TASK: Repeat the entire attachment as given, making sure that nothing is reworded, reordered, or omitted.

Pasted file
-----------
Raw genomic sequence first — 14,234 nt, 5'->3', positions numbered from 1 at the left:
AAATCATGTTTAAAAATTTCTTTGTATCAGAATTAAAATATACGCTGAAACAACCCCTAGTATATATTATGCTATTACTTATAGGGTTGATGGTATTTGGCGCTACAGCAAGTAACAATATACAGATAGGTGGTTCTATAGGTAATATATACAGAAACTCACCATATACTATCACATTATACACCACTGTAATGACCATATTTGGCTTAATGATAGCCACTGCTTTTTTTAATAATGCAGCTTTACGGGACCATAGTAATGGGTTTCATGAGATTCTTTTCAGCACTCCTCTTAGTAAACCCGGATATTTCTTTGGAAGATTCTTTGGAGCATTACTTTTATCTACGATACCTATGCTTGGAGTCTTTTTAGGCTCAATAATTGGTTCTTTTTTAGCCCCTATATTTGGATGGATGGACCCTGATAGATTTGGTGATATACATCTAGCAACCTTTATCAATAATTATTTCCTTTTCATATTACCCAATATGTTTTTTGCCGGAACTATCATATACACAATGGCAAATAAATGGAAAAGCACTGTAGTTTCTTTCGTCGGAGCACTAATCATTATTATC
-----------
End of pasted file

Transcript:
Raw genomic sequence first — 14,234 nt, 5'->3', positions numbered from 1 at the left:
AAATCATGTTTAAAAATTTCTTTGTATCAGAATTAAAATATACGCTGAAACAACCCCTAGTATATATTATGCTATTACTTATAGGGTTGATGGTATTTGGCGCTACAGCAAGTAACAATATACAGATAGGTGGTTCTATAGGTAATATATACAGAAACTCACCATATACTATCACATTATACACCACTGTAATGACCATATTTGGCTTAATGATAGCCACTGCTTTTTTTAATAATGCAGCTTTACGGGACCATAGTAATGGGTTTCATGAGATTCTTTTCAGCACTCCTCTTAGTAAACCCGGATATTTCTTTGGAAGATTCTTTGGAGCATTACTTTTATCTACGATACCTATGCTTGGAGTCTTTTTAGGCTCAATAATTGGTTCTTTTTTAGCCCCTATATTTGGATGGATGGACCCTGATAGATTTGGTGATATACATCTAGCAACCTTTATCAATAATTATTTCCTTTTCATATTACCCAATATGTTTTTTGCCGGAACTATCATATACACAATGGCAAATAAATGGAAAAGCACTGTAGTTTCTTTCGTCGGAGCACTAATCATTATTATC